Over the past few decades, computing has trended towards the personal. We’ve gone from the age of desktops to the age of laptops to the age of the smartphone. And even though that newfound mobility has brought with it freedom and flexibility, it’s not without its costs.
For one thing, we are, more than ever, entranced with our own personal screens, in the same way that we don our headphones and tune out the world. Computing has become a siloed affair, with each of us involved in our own personalized experiences—even if they connect us with other people across the world, all on their own devices.
But part of me wonders if the pendulum is beginning to swing back to a model where the technology we use at home is linked to a particular location. That’s not to say such a device would supplant the smartphone or tablet, or even the laptop. But maybe the time is finally upon us when the computer becomes a home appliance.
What I mean by an appliance is a simpler device, not unlike your toaster or your microwave. It’s not just in your house, but a part of your home. Instead of being cordoned off in an office or a computer room, it sits alongside your other appliances, in the kitchen or the living room, and sits quietly until it’s called on.
Also like an appliance, it’s a simple and streamlined device that doesn’t require you to spend a lot of time hunched over a screen, make you enter your username and password every time you use it, or require cumbersome troubleshooting or maintenance. It doesn’t do everything a computer does, but simplifies certain tasks that you perform when you don’t want to go scrambling to find your phone or sit down in front of a computer. I’m imagining a device that might become a part of the background of everyday life, much like the radio once was—but smarter, of course.
If that sounds a lot like the Amazon Echo, Google Home, or Apple’s own rumored Siri Speaker, well, yeah, that’s kind of where I’m heading. I think there’s a space left between the mobility of the smartphone and tablet and the full experience of a laptop or desktop. The computer appliance doesn’t fully replace either of those things; it fills a different niche in our lives.
I can think of a few reasons why the time is right for the computer to take up its place as an appliance. For one thing, the technology now exists to pack all the needed hardware into a small device that can fit on a tabletop. We’re also getting used to interacting with technology with our voice.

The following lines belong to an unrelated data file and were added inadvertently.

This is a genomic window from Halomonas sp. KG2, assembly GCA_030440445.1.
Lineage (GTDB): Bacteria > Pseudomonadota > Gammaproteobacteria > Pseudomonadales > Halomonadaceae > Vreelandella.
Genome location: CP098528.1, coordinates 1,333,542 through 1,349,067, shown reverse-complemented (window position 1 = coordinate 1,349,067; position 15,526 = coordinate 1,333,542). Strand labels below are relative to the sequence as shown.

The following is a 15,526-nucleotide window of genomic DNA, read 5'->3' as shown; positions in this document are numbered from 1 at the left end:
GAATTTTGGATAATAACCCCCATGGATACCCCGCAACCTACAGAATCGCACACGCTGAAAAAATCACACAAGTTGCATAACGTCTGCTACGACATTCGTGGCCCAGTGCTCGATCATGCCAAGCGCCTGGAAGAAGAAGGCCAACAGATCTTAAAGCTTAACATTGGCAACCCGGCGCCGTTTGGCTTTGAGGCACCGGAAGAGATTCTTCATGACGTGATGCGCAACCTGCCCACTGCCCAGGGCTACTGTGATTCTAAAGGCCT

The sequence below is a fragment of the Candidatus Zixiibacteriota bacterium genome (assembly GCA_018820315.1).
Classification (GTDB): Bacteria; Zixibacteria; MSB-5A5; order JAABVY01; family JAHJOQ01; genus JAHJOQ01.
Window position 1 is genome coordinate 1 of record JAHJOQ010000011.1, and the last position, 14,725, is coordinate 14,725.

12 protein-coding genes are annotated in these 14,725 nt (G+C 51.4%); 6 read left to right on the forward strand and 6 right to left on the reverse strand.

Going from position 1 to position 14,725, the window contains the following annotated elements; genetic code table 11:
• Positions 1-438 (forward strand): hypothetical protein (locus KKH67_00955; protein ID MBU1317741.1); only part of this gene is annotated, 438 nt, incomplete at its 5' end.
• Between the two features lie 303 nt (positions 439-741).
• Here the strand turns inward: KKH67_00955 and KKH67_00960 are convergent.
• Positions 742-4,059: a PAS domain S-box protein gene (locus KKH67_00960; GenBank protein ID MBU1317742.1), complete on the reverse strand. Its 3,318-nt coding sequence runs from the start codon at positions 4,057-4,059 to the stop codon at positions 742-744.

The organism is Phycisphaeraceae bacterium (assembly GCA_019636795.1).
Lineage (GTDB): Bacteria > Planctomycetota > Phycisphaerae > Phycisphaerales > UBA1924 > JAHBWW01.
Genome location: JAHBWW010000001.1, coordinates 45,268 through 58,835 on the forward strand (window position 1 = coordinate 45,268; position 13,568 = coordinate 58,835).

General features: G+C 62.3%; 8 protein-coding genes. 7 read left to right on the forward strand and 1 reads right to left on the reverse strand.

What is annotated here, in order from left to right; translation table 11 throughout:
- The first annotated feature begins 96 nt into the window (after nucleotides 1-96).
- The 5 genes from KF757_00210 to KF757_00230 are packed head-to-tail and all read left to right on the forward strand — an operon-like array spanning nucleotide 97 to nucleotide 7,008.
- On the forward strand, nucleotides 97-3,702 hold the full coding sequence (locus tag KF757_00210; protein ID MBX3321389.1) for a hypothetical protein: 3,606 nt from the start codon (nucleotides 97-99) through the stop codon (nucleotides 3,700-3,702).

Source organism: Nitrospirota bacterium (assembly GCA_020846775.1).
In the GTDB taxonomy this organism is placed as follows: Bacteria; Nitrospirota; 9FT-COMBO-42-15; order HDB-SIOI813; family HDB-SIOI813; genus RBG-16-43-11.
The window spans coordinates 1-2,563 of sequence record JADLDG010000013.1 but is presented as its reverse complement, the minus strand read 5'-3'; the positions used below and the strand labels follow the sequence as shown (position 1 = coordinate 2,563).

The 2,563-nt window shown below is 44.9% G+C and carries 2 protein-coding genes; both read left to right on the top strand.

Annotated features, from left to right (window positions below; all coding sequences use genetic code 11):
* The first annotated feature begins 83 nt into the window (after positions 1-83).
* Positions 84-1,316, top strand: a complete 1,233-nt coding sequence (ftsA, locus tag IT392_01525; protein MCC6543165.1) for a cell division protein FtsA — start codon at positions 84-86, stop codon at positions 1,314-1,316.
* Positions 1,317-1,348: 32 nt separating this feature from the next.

For another, our computing model has become increasingly distributed in the modern age. We have computers, smartphones, tablets, set-top boxes, and voice-based speaker assistants like the Echo and the Google Home. In some cases, these are devices that are more focused on a single task or a couple tasks—the Apple TV, for example, or the Apple Watch.
But technology is also increasingly being integrated into the other devices that already exist in our lives: our lights, our locks, our coffeemakers, and so on. Managing those from a desktop computer is hardly an ideal experience. Even using a smartphone or tablet can be a pain, compared to using a smart switch or your voice.
That distribution of devices can often be better than having a jack-of-all-trades device—you can watch a movie on your iMac, but isn’t an Apple TV connected to a big screen more pleasant?—but mediating all of those disparate devices is starting to seem more and more necessary.
Obviously the computing appliance isn’t a device where you’re going to fire up a word processor document and start writing, nor are you going to use it to constantly check your email or manage your finances.
Instead it frees you up from getting sucked into those other devices. Rather than checking your weather on your iPhone and ending up down a rabbit hole of reading Twitter and Facebook, you can have the weather read to you or displayed on a screen. A quick glance to take in the information, and then you go about your day.
In some ways it’s not dissimilar from the computing model advanced by the Apple Watch: short interactions that aren’t reliant on a lot of taps. (Obviously, such an implementation would rely on Siri being even better than it is on the Watch.) Bite-sized chunks of information help you get to the root of what you’re trying to accomplish without distracting you with extraneous information.
That’s one reason I think Apple is so well positioned to take advantage of this particular opportunity. A big part of the company’s mission has been to integrate technology into our everyday lives in a seamless fashion. The idea of moving to a model where computing isn’t a big bulky device that takes up a whole desk seems like exactly the kind of ideal that Apple would put forth.